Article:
A golden rule of entertainment is to always leave ‘em wanting more. If that’s what the WWE was shooting for, then they delivered in Buffalo for Night of Champions. It was a night that gave the fans less than the majority seemed to hope for in terms of who won and who lost, but the show had a strong grip on the crowd before and after the broadcast.
Attendance is solid, with the upper level of the arena open halfway around the building. You had your young men and your families, so the WWE is attracting the market they want right now — but where are the angry grandmas yelling at the ref to turn around? When did they drop out of the fanbase?
The clear crowd favourites are CM Punk, with far more of his shirts sported around the stands than any other wrestler, and the hometown girl Beth Phoenix. Before the PPV-feed begins, the crowd launches an unprompted chant for Punk, getting a laugh from ring announcer Justin Roberts. Phoenix has to wait for her entrance before Buffalo gives her the love, but she gets it in spades as she makes her way to the ring. After her loss, she gets another huge, sympathetic ovation which she gracefully acknowledges. Punk would receive similar treatment later on, but we’ll get to that.
Another golden rule of entertainment: clap if you believe in fairies. This was the power that would free Tinkerbell from captivity, or perhaps poison, depending on the interpretation of Peter Pan. Presumably J.M. Barrie wasn’t envisioning the same logic working for getting a wrestler out of a headlock, but it almost always does the trick.
Something new for fans at the show, though it made its debut at SummerSlam, are purchasable FM headsets that can be tuned in to the live commentary. While this completes the viewing experience, giving people the chatter they get at home combined with the live show, it does seem to create a solitary and sedentary fan — one who sits back and listens rather than standing up and yelling. There seems to be only a small scattering of fans who purchased this item.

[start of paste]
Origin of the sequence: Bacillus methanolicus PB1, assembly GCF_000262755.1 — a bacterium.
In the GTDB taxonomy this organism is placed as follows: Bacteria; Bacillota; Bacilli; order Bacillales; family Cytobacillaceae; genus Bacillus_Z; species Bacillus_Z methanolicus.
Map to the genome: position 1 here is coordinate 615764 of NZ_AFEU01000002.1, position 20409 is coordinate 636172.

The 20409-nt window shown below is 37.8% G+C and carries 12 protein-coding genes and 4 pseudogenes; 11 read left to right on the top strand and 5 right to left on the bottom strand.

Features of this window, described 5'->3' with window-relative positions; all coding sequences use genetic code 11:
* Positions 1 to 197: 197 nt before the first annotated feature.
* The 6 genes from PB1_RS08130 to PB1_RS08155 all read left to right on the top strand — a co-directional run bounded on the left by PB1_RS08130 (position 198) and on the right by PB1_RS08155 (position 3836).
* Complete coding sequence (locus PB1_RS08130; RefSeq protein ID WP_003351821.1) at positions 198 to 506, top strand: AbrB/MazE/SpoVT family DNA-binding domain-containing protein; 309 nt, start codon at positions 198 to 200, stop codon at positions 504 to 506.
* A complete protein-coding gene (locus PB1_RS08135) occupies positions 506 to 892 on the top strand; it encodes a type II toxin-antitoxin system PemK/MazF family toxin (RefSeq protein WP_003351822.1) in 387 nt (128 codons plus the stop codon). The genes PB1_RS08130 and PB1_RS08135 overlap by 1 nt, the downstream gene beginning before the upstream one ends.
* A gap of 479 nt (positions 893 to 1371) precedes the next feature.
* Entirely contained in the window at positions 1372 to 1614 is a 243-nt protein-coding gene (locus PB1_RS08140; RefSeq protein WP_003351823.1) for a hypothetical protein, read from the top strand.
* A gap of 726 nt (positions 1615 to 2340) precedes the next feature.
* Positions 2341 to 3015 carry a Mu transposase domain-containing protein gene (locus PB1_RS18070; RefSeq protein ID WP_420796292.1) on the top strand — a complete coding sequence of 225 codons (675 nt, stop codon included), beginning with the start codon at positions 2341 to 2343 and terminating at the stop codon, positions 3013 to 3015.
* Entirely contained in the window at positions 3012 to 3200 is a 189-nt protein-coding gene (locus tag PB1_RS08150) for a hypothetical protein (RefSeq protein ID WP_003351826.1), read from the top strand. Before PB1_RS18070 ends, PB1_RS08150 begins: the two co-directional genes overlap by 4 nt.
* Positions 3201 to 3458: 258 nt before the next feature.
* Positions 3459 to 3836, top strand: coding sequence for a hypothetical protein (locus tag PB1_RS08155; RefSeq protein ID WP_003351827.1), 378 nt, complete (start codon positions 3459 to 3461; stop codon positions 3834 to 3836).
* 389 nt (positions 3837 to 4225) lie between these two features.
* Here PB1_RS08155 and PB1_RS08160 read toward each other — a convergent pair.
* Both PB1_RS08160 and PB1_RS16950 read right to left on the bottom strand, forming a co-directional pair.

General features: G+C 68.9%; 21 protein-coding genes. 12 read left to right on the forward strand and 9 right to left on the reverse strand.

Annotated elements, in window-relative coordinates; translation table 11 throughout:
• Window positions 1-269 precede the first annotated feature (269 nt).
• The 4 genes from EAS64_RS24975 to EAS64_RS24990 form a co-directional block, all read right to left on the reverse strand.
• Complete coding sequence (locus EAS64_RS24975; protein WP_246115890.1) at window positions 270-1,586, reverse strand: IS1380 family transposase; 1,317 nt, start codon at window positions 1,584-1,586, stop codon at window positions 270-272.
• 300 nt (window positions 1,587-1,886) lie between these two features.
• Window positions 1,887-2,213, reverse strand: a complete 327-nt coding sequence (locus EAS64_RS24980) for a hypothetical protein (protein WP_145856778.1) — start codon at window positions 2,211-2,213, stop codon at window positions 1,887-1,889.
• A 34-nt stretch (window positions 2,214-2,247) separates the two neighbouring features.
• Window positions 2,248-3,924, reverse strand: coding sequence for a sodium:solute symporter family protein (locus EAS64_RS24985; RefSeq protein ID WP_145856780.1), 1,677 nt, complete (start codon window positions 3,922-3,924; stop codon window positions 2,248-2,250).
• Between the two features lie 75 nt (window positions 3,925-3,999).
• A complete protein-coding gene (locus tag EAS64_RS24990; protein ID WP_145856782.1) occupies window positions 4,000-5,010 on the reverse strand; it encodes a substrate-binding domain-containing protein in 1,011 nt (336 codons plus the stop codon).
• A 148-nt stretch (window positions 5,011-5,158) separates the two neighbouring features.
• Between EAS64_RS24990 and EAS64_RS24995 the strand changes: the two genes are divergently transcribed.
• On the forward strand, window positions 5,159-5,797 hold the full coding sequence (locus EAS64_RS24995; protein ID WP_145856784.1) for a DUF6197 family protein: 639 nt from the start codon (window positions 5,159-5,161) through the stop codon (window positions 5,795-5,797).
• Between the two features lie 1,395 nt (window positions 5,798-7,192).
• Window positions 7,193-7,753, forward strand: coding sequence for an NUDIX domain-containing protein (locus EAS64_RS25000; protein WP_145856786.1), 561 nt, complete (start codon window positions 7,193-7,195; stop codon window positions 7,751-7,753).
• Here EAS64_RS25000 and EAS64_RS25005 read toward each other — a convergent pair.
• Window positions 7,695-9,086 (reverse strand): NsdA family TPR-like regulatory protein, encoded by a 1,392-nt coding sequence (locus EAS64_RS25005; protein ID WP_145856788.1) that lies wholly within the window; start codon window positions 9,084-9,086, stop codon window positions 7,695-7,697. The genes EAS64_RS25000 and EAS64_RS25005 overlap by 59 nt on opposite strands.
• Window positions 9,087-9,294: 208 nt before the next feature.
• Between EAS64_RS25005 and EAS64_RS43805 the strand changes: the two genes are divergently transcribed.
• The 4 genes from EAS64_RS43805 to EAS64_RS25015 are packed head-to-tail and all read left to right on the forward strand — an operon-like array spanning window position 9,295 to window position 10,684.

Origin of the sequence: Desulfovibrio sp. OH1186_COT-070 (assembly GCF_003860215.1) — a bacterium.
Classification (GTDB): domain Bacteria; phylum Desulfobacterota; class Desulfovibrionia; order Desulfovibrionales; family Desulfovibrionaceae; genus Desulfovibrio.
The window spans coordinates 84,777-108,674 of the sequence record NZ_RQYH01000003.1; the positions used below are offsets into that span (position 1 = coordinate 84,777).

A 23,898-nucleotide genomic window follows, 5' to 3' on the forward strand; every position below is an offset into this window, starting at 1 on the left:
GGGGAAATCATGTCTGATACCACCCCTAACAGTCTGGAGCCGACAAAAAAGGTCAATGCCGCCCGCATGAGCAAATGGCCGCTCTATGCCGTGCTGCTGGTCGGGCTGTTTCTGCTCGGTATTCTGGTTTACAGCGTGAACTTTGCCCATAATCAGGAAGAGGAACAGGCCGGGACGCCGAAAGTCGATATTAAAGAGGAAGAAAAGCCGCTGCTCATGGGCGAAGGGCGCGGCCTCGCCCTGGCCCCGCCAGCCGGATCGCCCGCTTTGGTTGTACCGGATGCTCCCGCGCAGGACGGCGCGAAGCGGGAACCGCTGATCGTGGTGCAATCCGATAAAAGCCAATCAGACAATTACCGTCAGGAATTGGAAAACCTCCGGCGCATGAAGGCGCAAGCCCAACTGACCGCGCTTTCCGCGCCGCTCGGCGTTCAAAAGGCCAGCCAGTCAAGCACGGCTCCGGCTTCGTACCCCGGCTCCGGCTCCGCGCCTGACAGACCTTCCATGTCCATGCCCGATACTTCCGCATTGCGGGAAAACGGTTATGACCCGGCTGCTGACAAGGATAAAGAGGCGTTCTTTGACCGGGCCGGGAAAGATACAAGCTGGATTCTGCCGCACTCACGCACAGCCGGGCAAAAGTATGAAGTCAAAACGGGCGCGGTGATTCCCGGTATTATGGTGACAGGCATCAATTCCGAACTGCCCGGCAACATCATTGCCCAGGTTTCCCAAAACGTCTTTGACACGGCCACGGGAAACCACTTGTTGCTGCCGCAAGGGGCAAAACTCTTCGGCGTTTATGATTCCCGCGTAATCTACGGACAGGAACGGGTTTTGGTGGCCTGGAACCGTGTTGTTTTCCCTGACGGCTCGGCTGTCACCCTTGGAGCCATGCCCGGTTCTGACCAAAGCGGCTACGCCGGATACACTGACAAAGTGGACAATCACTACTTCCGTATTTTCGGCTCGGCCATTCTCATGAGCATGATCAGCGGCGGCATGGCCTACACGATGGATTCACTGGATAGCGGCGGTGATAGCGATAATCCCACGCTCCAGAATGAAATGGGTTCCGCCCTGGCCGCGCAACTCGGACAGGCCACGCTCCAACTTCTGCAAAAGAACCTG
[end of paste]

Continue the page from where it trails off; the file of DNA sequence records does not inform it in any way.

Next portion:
Christian is still in favour in Buffalo, and he gets a welcome response until he assures his place in villainy by reminding the fans of their Super Bowl futility. There’s no greater (nor cheaper) heat than that obtained by attacking the Buffalo Bills. Nor is being a babyface a ticket to the fans’ hearts, however: Air Boom gets some negative heat for taking advantage of the shoddy refereeing in their match. Randy Orton seems to be in everyone’s good books, but when his music fades out there are a healthy amount of boos — from maybe one-third of the crowd. Mark Henry, on the other hand, wins fans over throughout his match just as he did earlier in the week on Smackdown. Then, there’s John Cena.
Mr. H put it perfectly on Raw, when the COO explained that, love him or hate him, John Cena is the number one guy in the business. Yes, people boo and chant “Cena Sucks”, and yes, the pitch of the “Let’s Go Cena” response is higher due to the age of the cheering section, but make no mistake: the arena pops right open when he makes his entrance. The reaction is incomparable to what anyone else gets, from bell to bell.
The main event slows down a little too early for the fans’ liking, but they buy into all of the run-ins and interference. Although Triple H got a respectable response for his win, CM Punk remains in the ring past the end of the broadcast to have his music replayed and get serenaded to the back by an appreciative and loving crowd. To the fans in attendance, it was clearly CM Punk’s victory in the long run, despite the loss in this particular battle.
This evening’s “Sign of the Night” moment is a peculiar one. For the bulk of the show, the most notable effort was a multiple sign combination of “Kick His Skinny Fat …”, but towards the end of the night a sign popped up near ringside saying “Wish Benoit Was Here”. It’s unclear whether it would have been seen by the PPV audience, because it was confiscated only moments after it appeared.
For several minutes after Punk exited, more than half of the fans remained by their seats, anticipating that the evening was not over. Maybe it was because Kevin Nash took so long to make his way out of sight behind a curtain, but there was a feeling of anticipation that the night wasn’t finished yet. Only as some of the house lights flickered off and an announcement thanking the fans came through the speakers did the truth settle in: this was what was to be had tonight. So the fans left wanting more, but that’s really just indicative of a show that gave them lots to be happy for. As the announcement speaks of the WWE returning to Buffalo in the near future, the fans start shifting their focus to the future, already eagerly awaiting the next event.